The claimant then learned that Shell’s managing counsel emailed a Lewis Silkin lawyer, discussing how he could be offered voluntary severance or made redundant despite his ongoing discrimination claim: “If done with appropriate safeguards and in the right circumstances, while there is always the risk he would argue unfairness/discrimination, there is at least a wider reorganisation and process at play that we could put this into the context of. I felt in the circumstances this is definitely worth considering even if there is the inevitable degree of legal risk which we would try to mitigate.”
Mr Curless raised a second ET claim in 2017 alleging further disability discrimination, victimisation and “unfair dismissal”.
He alleged that Shell relied on a planned re-organisation of its in-house legal department as a pretext by which to terminate his employment by way of redundancy, meaning the process was a “sham”.
He also claimed “unlawful discrimination” and “victimisation” as a result of the first claim and his grievance of 2 January 2016.
The Employment Tribunal judge said the paragraphs relied on should be struck out as Shell was entitled to claim legal advice privilege, having accepted Shell’s interpretation of the email that it was a “standard piece of advice” from lawyers dealing with redundancy.
But the Employment Appeal Tribunal allowed Curless’s appeal and set aside that decision after ruling that the redundancy exercise could be used as a “cloak” to dismiss the claimant.
Shell appealed against the EAT’s decision, arguing that that the judge erred in her interpretation of the email and in concluding that the overheard conversation in the pub was not covered by legal professional privilege.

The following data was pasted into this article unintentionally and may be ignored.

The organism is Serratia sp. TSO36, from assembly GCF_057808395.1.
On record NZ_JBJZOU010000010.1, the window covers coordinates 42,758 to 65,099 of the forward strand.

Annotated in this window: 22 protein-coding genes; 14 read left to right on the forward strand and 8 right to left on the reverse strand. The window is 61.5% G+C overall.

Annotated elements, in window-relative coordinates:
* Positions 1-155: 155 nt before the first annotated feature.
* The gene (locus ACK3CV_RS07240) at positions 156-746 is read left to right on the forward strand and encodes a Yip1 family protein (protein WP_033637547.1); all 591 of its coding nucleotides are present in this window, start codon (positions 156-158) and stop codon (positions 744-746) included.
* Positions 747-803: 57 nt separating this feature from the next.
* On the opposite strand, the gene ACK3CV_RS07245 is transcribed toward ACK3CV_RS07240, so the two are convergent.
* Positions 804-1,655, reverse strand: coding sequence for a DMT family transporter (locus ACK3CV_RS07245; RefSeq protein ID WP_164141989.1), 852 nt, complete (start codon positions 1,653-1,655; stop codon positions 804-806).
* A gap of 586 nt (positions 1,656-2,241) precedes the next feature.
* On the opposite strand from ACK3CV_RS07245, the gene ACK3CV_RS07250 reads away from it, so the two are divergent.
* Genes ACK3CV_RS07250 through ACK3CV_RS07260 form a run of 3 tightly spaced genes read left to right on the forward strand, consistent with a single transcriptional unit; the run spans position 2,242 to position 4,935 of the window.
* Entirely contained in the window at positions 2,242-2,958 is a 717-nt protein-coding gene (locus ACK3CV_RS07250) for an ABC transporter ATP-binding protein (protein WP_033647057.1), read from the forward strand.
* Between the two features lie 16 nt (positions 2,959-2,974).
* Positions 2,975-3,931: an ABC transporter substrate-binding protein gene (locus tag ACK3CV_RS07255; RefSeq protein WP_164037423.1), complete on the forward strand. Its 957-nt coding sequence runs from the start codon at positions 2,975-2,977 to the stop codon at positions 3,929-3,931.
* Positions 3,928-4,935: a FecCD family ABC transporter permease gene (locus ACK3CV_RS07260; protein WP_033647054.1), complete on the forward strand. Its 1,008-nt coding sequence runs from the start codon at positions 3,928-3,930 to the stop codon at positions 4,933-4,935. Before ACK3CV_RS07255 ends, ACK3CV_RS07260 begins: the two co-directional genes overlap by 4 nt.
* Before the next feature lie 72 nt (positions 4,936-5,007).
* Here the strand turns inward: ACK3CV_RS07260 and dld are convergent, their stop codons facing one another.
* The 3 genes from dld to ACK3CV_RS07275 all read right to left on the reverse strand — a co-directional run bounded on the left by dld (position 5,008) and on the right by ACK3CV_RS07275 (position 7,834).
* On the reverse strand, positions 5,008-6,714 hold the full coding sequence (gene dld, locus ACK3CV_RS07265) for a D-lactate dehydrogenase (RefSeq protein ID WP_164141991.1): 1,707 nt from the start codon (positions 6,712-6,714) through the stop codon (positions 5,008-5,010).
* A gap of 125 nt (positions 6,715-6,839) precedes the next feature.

‘Legal advice privilege’
Allowing the appeal, the court agreed with the ET’s interpretation of the email that the appellant was entitled to rely on legal advice privilege.
In a joint judgment, Master of the Rolls Sir Terence Etherton, Lord Justice Lewison and Lord Justice Bean, said: “We agree with the ET that this was the sort of advice which employment lawyers give ‘day in, day out’ in cases where an employer wishes to consider for redundancy an employee who (rightly or wrongly) is regarded by the employer as underperforming.
“We do not agree that this was advice to act in an underhand or iniquitous way…Accordingly, the email of 29 April 2016 remains privileged and cannot be relied on by Mr Curless in support of his case.”
The overheard conversation in the pub was relied upon only as an aid to interpreting the disputed email, but the judges did not accept that it could be used in this way and therefore held that the evidence was inadmissible.
They added: “The email preceded the conversation by about two weeks. There is no evidence that the woman whose conversation Mr Curless overheard had seen the email or what the source of her information was. The advice in the email cannot be tainted by a conversation involving gossip from someone else after the event.”
Accordingly, the claim will now proceed without the non-admissible elements.
© Scottish Legal News Ltd 2020